Updated: Sep 10, 2020
It is that time of year again.
No, I'm not talking about back to school, or even pumpkin spice season -- although, yours truly has already set out a few fall decorations.
It is 9/11
Or otherwise known as "Patriot Day."
It is the day we remember that fateful time in the not-so-distant history of our nation when Islamic Extremist terrorists flew planes into the Twin Towers in New York, the Pentagon in Washington, D.C., and crashed an aircraft in a Pennsylvania field. Almost three thousand lives were lost and countless injured.
Not long after this heinous event, I recall witnessing my now late husband and others as they professed the following promise: " . . . do solemnly swear that I will support and defend the Constitution of the United States against all enemies, foreign and domestic; that I will bear true faith and allegiance to the same . . ." while being sworn in to the California National Guard / Army Reserves. Having served in the U.S. Navy many years before, my husband had joined the Guard to serve in the Chaplain Corps of an Intel unit which later deployed to Iraq.
Like you, Dear Hearts, my friend groups are split down the middle into approximately half Democrat and half Republican. I'm fine with it. I learn from both camps. I find that reasonable folks in each party have one thing in common: They deeply care about this country: True Americans. They may have different ideas about solutions to our problems, but those who are reasonable, intelligent, and adept at conflict resolution on both sides are able to come together.
What is not fine are extremists. Not in politics, religion, or any base ideology. No one wins. Many are harmed.
On this day, nineteen years after the worst attack in our nation's history since the bombing of Pearl Harbor, we experience extremism in our government as well as sub groups around the country who terrorize defenseless seniors, children, and the unarmed.
While some blame our officials for our situations, still others -- True Americans -- are busy helping the less fortunate, taking care of their neighbors, and solving problems in their communities.
As the west coast burns, firefighters tirelessly stand fast against blazing infernos, rescuing citizens, saving lives, supporting one another. It is beyond dangerous work, putting their own lives on the line; many have already evacuated their own families. The task is grueling and never ending -- but they press on day after day, week after week.
California National Guard -- the very military organization mentioned above -- rolls into theater like the cavalry and lends a hand as well as heavy artillery. They don't quit.
Religious groups and non-profits pitch in. Southern Baptists have become the masters of disaster relief, training their own people, and providing help at their own expense. One hundred percent of all donations to their disaster relief program goes to exactly that -- no salaries, all volunteer. Catholic Charities and Salvation Army have a long history of providing food, medical help, and clothing for communities. Ecumenical groups and non-profits set up their facilities to serve evacuated families along with proper precautions during a pandemic. These are just a few examples of the multitudes who come to the aid of their fellow man.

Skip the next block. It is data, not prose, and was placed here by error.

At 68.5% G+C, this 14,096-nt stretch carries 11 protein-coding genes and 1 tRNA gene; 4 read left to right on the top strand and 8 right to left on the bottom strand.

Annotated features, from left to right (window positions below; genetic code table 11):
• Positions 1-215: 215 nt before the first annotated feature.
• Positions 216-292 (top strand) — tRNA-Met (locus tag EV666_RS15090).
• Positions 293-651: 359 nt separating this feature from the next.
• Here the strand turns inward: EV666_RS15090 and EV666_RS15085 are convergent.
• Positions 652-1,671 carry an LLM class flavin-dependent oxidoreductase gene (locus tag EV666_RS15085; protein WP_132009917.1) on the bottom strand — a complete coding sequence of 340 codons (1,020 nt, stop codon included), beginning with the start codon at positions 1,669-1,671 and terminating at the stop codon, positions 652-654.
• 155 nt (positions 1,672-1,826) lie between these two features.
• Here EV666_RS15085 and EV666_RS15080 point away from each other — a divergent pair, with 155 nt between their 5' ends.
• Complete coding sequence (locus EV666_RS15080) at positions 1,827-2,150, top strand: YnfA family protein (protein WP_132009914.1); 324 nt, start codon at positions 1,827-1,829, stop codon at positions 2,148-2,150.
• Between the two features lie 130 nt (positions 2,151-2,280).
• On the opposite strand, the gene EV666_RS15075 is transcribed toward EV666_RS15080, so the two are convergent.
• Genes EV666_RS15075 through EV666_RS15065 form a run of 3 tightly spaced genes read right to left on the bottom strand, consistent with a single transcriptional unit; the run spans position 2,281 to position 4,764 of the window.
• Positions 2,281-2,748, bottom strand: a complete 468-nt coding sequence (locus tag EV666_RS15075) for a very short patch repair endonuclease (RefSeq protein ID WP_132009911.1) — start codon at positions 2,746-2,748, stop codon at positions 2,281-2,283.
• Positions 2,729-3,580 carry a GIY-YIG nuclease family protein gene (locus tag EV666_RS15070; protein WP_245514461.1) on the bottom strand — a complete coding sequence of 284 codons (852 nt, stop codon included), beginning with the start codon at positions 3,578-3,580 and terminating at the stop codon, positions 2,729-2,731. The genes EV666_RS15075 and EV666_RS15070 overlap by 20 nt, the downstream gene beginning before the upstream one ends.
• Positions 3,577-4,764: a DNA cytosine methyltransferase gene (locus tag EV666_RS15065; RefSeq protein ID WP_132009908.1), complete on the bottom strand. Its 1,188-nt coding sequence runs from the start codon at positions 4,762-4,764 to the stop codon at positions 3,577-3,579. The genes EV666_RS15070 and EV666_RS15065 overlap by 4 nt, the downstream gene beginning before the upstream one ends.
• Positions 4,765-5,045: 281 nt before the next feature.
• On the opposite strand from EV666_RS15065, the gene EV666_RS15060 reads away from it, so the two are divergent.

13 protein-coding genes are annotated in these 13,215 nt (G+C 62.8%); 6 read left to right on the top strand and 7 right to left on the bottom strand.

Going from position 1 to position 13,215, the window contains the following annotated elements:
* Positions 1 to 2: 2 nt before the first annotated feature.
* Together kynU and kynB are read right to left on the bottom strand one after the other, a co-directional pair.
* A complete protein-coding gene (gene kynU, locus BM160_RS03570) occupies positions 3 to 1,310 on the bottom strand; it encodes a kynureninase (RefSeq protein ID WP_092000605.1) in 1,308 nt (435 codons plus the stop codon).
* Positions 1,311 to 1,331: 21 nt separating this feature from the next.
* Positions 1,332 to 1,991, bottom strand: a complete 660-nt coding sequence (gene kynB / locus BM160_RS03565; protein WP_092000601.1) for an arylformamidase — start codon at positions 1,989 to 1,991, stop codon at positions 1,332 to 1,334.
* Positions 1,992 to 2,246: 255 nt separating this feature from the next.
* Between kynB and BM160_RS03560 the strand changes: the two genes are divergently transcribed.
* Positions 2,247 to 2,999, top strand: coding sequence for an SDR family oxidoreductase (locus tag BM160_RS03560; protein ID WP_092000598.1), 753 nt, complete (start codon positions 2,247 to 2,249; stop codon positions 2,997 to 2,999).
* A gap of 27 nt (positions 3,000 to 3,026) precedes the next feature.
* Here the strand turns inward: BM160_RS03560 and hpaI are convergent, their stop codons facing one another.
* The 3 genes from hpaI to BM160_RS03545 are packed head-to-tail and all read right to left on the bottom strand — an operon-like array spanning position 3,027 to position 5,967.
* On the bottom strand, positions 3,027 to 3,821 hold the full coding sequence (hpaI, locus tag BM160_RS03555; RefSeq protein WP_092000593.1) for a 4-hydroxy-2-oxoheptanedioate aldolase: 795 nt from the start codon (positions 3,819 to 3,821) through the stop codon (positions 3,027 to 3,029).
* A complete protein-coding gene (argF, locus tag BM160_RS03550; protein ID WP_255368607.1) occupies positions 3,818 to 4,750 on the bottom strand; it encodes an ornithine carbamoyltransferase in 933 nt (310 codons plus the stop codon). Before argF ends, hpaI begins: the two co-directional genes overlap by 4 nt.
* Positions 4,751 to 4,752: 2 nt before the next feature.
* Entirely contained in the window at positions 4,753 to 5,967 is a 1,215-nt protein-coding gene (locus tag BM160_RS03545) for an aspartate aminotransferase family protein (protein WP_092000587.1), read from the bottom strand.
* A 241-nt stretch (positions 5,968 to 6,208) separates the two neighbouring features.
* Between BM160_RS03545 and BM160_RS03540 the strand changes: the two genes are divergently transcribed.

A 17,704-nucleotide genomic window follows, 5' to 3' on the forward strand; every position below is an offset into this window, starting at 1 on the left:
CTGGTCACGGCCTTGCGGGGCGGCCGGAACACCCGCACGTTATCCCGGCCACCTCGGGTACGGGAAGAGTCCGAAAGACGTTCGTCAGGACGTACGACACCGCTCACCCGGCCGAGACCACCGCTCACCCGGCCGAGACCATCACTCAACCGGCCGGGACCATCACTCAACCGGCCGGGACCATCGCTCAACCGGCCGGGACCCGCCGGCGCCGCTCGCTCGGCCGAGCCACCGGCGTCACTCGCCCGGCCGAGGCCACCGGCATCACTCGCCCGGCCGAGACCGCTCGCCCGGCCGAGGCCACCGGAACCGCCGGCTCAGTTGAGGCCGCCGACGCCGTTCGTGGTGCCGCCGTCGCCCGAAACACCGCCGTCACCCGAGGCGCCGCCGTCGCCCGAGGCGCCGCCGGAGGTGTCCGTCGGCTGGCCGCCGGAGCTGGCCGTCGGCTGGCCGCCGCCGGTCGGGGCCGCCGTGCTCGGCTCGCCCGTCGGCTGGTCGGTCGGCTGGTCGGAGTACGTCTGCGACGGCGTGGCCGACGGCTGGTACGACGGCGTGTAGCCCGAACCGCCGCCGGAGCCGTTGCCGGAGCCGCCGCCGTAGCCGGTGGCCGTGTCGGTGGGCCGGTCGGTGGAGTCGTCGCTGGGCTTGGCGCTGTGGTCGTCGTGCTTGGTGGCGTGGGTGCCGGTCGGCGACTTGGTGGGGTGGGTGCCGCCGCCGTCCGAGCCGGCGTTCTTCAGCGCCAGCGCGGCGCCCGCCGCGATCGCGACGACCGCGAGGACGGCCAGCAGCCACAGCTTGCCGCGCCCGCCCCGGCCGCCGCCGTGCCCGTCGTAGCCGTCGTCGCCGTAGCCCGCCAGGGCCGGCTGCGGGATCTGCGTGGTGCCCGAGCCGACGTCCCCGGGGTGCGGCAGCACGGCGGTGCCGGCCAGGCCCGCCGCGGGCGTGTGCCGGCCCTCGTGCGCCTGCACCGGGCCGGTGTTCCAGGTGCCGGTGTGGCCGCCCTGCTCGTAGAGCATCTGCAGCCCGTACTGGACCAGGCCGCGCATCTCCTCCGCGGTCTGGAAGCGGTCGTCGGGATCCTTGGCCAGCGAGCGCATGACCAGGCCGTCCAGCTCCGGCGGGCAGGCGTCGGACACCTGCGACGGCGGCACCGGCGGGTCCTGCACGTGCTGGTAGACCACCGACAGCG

A crew of civilian maintenance workers quietly bring bags of groceries to seniors in an apartment complex of folks fifty-five and over, providing fresh produce from their own personal gardens and several grocery bags filled with packaged goods. No fanfare.
Bikers band together to rescue children from traffickers.
A courageous woman stands up to a group of thugs -- some dub them "domestic terrorists" -- in her neighborhood and shouts, "We're better than this!!" And we are.
Law enforcement who takes responsibility for their own -- policing on the inside -- properly and consistently serving their community in the interest of safety for everyone; even though they receive little if any pats on the back as they are not the officers who make the evening news.
Mail carriers, medical professionals, caregivers, grocery store clerks et al who, although they face insurmountable obstacles in their own lives, serve well beyond the scope of their job descriptions and figure out ways to help.
Those of us who firmly believe our own freedom is not at the expense of others and vice versa. We treasure it for each individual. Every gender, color, age, religion, and vocation,
You get the idea, Dear Hearts. Our politicians spout rhetoric in order to get elected. Our government may seemingly fail us. Fingers are pointed at the media.
But these entities do not define us.
We do, Yes, our nation has painful sketchiness in her history. We have some in our present. And as long as there is greed and / or a sense of entitlement, pain will also be in our future. Yet, with all of her issues, the fact remains that none of us want to leave; millions of others risk life and limb for the opportunity to live here.
When all is said and done, we are the True Americans -- the ones who take care of one another in spite of all ills [not the sub groups of extremists] -- who make this country work, and defend the Constitution from all enemies, domestic and abroad.
And there are millions and millions of us: from every socioeconomic group.
So, as we recognize this eleventh day of September in the year 2020, along with mourning the loss of three thousand people in our country, celebrate the True American on this Patriot Day; the one who makes a difference in the lives of others.
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